I understand the value of InTune – it does a lot of cool stuff, one of which is deployment. But not everyone wants all that other stuff, and making InTune the only real ClickOnce replacement makes WinRT uncompetitive. Again, h5js and ClickOnce have no monthly cost, and WinRT needs a zero cost option as well.

The result

As a result I think the answer is to license deployment servers not client devices.

And for public servers these licenses should be revokable so Microsoft can easily shut down rogue public marketplaces. I’ll leave the public marketplace concept alone for the rest of this discussion, as I’m much more interested in corporate marketplaces.

To make this work for a small business (think 2-500 employees) the cost of a deployment server license/key must be quite low. A 5 person company might spend 10’s or low 100’s of dollars by not beyond that. I can see how Microsoft might want the cost to scale somewhat, so you could envision deployment server licenses working against a “registered device” model. I honestly think Microsoft would be best served by not charging an extra fee, but if they feel they must find a new revenue source perhaps it could work like this:

  • <=100 devices $100
  • <=500 devices $500
  • <=1000 devices $1000

MSDN subscribers should get a <=10 device license as part of their subscription, allowing for software development and testing.

EA/SA customers might get some deployment server license “for free” as part of their negotiated contract.

Interestingly, Windows Phone 8 already has a corporate marketplace concept built into the phone, where you can register your phone with a corporate marketplace. They (to my knowledge) only support one marketplace, but the core idea is there.

To make this work, a server admin must be able to revoke the registration of a client device (employee leaves, device stolen, etc.), and there should probably be a pre-built WinRT app users can run to register their device with a marketplace (perhaps based on access to an appropriate email domain – like WP8 again).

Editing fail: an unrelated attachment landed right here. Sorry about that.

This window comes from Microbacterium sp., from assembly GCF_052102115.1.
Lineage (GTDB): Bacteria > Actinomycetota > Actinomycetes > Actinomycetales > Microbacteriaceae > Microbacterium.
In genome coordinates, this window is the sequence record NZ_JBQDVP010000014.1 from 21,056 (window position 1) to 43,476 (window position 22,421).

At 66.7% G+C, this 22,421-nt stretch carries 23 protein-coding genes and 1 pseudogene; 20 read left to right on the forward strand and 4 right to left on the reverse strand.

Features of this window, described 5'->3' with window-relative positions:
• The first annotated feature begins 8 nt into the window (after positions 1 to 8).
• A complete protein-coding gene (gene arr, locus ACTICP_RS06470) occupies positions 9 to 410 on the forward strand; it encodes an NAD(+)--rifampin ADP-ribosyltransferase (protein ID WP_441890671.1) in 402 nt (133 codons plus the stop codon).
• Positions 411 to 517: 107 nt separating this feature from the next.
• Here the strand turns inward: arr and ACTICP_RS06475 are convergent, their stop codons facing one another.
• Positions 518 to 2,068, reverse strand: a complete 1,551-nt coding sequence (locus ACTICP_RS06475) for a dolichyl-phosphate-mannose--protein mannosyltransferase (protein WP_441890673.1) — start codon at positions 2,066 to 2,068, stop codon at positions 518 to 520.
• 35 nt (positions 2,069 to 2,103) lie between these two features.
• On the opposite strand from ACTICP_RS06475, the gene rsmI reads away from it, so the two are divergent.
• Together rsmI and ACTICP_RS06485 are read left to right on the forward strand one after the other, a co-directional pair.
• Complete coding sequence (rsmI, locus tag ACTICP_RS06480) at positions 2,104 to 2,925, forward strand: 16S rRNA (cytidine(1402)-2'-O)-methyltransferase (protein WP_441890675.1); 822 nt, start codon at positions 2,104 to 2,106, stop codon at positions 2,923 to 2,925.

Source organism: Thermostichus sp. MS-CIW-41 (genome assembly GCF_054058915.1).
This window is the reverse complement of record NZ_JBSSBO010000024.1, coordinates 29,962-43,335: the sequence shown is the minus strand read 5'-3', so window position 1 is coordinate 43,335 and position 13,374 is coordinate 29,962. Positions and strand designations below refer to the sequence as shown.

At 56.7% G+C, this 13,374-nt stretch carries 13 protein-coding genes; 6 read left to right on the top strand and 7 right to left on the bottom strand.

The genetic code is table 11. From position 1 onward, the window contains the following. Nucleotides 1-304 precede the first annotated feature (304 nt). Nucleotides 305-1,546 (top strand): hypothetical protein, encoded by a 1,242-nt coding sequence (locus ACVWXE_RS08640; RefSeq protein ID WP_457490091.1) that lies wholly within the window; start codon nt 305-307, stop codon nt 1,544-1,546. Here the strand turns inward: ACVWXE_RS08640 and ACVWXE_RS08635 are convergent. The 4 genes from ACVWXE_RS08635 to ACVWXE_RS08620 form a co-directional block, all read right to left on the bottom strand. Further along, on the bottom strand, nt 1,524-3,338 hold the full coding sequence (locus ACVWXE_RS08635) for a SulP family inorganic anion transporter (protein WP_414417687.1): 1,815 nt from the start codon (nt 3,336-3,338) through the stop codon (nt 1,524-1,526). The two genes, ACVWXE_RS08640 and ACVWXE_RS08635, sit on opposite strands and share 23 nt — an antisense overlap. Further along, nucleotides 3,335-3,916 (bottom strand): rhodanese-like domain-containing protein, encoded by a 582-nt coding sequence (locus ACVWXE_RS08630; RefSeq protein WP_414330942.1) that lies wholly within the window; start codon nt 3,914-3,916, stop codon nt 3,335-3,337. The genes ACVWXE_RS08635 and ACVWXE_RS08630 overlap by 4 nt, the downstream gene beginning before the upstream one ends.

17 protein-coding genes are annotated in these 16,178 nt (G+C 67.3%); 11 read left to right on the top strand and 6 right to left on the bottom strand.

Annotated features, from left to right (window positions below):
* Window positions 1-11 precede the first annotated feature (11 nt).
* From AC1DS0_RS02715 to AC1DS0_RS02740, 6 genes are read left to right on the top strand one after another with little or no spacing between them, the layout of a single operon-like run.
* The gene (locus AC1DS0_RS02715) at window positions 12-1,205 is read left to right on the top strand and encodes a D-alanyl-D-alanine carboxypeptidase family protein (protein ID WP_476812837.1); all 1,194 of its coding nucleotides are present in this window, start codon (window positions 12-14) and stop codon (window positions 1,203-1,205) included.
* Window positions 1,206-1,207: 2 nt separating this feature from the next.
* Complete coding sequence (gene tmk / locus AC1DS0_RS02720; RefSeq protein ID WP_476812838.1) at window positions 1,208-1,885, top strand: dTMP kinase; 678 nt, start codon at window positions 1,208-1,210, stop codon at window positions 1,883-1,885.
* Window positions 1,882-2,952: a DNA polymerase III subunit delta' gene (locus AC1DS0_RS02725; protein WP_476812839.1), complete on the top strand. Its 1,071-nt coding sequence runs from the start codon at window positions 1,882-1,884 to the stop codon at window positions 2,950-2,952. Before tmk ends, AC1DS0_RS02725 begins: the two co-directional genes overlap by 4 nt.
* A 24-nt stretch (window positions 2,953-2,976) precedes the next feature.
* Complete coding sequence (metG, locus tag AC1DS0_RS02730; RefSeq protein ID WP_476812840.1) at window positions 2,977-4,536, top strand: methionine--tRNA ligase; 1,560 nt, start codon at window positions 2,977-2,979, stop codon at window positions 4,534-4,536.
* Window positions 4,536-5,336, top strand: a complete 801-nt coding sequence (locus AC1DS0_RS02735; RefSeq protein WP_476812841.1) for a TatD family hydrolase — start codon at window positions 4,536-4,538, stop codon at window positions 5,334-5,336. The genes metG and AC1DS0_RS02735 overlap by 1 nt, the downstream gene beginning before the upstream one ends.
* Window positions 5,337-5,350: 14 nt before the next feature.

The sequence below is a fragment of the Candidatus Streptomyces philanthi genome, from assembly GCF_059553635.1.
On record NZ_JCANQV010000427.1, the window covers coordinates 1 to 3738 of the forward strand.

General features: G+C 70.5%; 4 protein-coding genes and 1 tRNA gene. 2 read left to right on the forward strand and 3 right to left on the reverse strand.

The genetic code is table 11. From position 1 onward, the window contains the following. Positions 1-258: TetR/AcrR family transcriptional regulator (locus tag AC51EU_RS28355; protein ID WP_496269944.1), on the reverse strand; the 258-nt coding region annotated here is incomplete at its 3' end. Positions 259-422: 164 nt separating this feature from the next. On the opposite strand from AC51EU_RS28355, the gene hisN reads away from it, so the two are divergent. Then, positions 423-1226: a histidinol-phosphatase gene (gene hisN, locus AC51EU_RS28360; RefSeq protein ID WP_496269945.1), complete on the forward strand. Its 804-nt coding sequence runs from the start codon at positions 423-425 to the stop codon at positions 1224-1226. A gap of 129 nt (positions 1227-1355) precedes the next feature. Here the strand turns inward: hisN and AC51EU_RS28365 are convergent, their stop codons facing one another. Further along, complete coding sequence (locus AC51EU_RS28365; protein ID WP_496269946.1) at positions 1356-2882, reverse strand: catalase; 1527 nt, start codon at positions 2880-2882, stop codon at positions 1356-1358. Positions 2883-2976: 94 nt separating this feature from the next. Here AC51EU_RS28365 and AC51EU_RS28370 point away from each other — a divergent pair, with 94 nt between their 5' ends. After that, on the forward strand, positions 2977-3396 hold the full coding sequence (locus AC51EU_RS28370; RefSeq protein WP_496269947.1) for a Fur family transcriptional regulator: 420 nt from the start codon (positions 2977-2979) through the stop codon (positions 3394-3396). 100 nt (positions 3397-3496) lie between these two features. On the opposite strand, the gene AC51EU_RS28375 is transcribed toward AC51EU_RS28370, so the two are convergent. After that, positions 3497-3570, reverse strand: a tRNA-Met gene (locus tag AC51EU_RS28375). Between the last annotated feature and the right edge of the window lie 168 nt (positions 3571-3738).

So a Magenic employee would run this WinRT device registration app and enter their email address. Perhaps this causes the marketplace server to send an email to that address with a confirmation hyperlink. The user clicks that hyperlink to confirm and the marketplace completes registration of that device, making the apps in that marketplace available to the end user.


Again, I’m not a licensing expert. I’m simply looking at the competitive landscape and trying to figure out how to make WinRT financially competitive with h5js and WPF+ClickOnce. Assuming that WinRT has no incredible value proposition over its competitors (and I don’t see that it does) then it must provide a cost-comparable licensing/deployment model.

Given that h5js and WPF+ClickOnce have a zero licensing/deployment cost, the goal should be for WinRT apps to have a zero licensing/deployment cost.

At the same time, I surely don’t want public marketplaces to come into being without some substantial recourse and penalty for any such marketplace that becomes a vector for malware.

I think something along the lines of what I’ve proposed here can achieve these goals, and can make WinRT into a viable business development platform in the future. My guess is that Microsoft has a few months, perhaps 18 at most, to make this happen (or at least to lay out a clear roadmap) before business developers really start migrating away from Windows toward h5js in an effort to ensure their careers remain vibrant and healthy.

Tuesday, March 5, 2013 2:33:53 PM (Central Standard Time, UTC-06:00)  #    Disclaimer
 Tuesday, February 26, 2013

If you’ve followed my blog recently you know I’ve done a lot of research into the licensing around deployment (side-loading) of business apps on Windows 8 (Windows Runtime aka WinRT).


As a result of this two things have happened.

First, I’ve had some interesting conversations with a few people at Microsoft. Some understand the issue, others just don’t get it. If you think this is an issue I suggest you have conversations with any Microsoft people you know because that’ll help educate and pressure them to fix the problem.

As an aside, it is hard to talk to the right people at Microsoft because the Windows Division owns all this stuff and they don’t talk to developers. In fact, they are almost constantly behind what’s known as the “veil of silence” – essentially unable to discuss anything interesting without risk of being fired. This unwillingness to talk to developers on your own platform is pretty ridiculous, and makes it virtually impossible to generate enthusiasm for building apps on the platform. I have hopes that Sinofsky’s departure from Microsoft will eventually allow them to come to their senses…